EXCLUSIVE, UPDATED with video: Almost a year after the camera assistant was killed on a Midnight Rider railway shoot in Georgia, the parents of Sarah Jones are at the Sundance Film Festival today to further their goal of promoting the need for greater industry safety precautions and instructions. “Sarah was a vibrant and eager person who loved her work,” Elizabeth Jones said here. “She went all out to do her very, very best, and her life was cut short.”
Added Richard Jones on the legacy of his daughter’s death: “We want it go beyond talk and beyond concern. We want it to effect change, and we want to make the industry better. Never forget, never again. Never forget what happened to Sarah Jones when safety wasn’t at the forefront, and never again let it happen.”
The Joneses have come to one of the industry’s largest gatherings this week and will be participating in a panel today to talk about their daughter, her death and their foundation. They will be joined on the panel by Joyce Gilliard, a hairstylist on Midnight Rider who was injured in the same February 20, 2014, accident that killed Jones on a train trestle in rural Georgia. They also will be unveiling a new Safety for Sarah PSA featuring some high-profile Sundance alumni (watch it above).
“Part of our hope is to continue awareness, to continue education and that in 10 years that if someone hears ‘Sarah Jones’ they are going to know what happened and what we’ve done since, and what Sarah Jones was all about,” says Sarah’s mother. “Not for the sake of Sarah Jones but the sake of the industry.”
Midnight Rider director Randall Miller, his wife/producer Jody Savin, unit production manager and executive producer Jay Sedrish and assistant director Hillary Schwartz have been charged with involuntary manslaughter in the accident on the set of the Gregg Allman biopic. It is scheduled to go to trial in early March in Georgia.
“In the case of Midnight Rider, there were obviously rules and laws that were broken,” said Richard Jones of the now-shuttered film. “On the civil side, there have been settlements reached with a number of the parties in our complaint,” he adds. “However, we cannot talk now to many of those conditions as they interplay with the criminal case and those will unfold as the criminal case develops.”
Right now, the Joneses are focused on getting the nonprofit formed in their daughter’s name last fall active on the issues of set safety. “A central purpose of the Sarah Jones Film Foundation is to keep that awareness in front of people,” Richard Jones said. “Thus we were are working with different groups and people to remind them of safety, and other vehicles to promote awareness. Hopefully, we can carry this forward with the momentum we have.”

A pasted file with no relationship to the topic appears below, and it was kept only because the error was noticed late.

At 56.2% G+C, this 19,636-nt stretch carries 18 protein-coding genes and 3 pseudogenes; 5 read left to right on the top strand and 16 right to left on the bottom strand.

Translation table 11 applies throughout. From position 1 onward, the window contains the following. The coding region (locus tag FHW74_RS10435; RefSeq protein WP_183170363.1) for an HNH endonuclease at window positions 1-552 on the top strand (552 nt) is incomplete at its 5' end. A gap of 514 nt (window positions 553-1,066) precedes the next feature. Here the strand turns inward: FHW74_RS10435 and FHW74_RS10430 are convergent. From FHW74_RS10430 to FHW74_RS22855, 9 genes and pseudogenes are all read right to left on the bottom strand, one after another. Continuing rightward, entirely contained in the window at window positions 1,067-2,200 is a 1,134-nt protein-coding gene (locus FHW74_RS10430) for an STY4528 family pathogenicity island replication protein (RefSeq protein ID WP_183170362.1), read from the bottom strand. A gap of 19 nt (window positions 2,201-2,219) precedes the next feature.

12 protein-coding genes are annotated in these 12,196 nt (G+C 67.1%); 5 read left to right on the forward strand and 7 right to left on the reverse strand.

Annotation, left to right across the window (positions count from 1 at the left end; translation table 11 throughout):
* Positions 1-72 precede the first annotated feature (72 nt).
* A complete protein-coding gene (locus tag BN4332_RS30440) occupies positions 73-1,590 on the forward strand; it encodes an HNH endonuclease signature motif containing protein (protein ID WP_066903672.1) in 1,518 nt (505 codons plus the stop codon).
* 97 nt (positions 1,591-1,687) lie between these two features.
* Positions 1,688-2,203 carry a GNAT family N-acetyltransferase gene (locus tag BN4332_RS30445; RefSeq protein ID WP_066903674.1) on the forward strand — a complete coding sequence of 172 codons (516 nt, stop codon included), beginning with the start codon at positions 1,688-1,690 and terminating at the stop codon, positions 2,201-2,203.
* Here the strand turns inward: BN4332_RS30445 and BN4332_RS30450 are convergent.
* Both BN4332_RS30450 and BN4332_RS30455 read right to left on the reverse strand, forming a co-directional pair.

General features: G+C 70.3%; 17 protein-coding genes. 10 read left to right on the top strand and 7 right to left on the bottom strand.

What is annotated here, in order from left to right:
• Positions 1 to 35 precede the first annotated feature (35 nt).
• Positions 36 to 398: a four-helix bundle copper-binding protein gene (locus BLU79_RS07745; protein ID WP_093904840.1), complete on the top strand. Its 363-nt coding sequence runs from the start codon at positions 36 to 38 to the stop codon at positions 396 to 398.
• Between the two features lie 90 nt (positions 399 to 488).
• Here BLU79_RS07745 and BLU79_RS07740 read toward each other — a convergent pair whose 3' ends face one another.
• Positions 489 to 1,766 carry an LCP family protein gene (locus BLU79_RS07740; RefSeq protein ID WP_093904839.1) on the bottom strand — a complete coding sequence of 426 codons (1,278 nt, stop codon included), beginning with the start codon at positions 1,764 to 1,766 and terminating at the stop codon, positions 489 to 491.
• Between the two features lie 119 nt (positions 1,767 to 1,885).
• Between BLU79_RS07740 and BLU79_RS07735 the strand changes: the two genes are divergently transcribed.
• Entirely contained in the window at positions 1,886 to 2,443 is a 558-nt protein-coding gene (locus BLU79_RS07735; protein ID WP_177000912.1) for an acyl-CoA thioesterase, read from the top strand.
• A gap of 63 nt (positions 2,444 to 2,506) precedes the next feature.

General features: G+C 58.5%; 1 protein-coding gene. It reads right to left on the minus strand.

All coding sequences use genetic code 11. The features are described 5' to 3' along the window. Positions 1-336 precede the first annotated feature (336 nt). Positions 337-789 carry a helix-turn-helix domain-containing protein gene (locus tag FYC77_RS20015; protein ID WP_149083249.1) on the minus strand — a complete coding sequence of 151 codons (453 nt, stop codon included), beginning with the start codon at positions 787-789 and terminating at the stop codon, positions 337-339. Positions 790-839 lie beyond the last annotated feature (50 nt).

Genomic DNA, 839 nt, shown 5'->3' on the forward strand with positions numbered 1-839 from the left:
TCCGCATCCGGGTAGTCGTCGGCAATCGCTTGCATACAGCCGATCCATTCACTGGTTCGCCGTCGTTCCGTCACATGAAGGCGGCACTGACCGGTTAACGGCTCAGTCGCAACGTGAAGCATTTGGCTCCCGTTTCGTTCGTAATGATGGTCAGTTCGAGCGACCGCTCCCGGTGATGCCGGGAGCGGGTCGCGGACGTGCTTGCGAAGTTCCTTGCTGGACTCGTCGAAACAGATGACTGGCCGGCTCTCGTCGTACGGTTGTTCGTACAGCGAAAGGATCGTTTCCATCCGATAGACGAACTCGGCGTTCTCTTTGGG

Added Elizabeth: “This money is donated in good faith, and we have to be good stewards of the money that people have entrusted us with. That doesn’t mean just go out and throw money to some cause that may or may not help the industry. So we’re having to fine-tune and really study what needs to be done and how to do it most effectively.”
Among the initiatives the SJFF is looking into is creating a Safety Report site for crew to detail injuries and other incidents on set. The Joneses say they also are considering recommending a “time out” mechanism where, without fear of repercussions, production members can request a pause in production on a set so a safety concern can be addressed. Perhaps most noticeable to the general public, the foundation is weighing the creation of a safety stamp to go in the credits of a movie or TV show. Similar to the “No animals were harmed” tag on films, the stamp would reveal that a production took the time and effort to ensure the highest standards of safety. “It’s not going to happen overnight,” notes Elizabeth.
Regardless of what measures the Joneses eventually embrace, they tell me the guiding principles for the foundation remain solid. “First of all, it’s to promote safety, and secondly, to remember that Sarah loved what she did,” says her father.
The Joneses’ Safety for Sarah PSA is a nearly 3-minute spot that calls on “producers, productions, unions and crews, everyone” to “implement daily safety meetings” and “stop and care.” It directs viewers to PledgetoSarah.org. “It’s time to take a stand,” says David Lynch. “To make safety a top priority,” adds Jack Black. The PSA also features The Walking Dead’s Steven Yeun, Jane The Virgin’s Gina Rodriguez, Paul Dano, Silicon Valley’s Thomas Middleditch, The Following’s Valorie Curry as well as directors, grips, script supervisors and other behind-the-camera crew.
While the Joneses tell me they weren’t directly involved with making the new spot, it was “produced with our blessing,” says Elizabeth Jones. The new PSA is “certainly a good reminder of what happened and it’s another vehicle to effect change,” says Richard Jones.
“We don’t want this to happen to anyone else’s daughter or son, father or mother,” adds Richard. “Always remember Sarah,” says her mother. “Always remember Sarah.”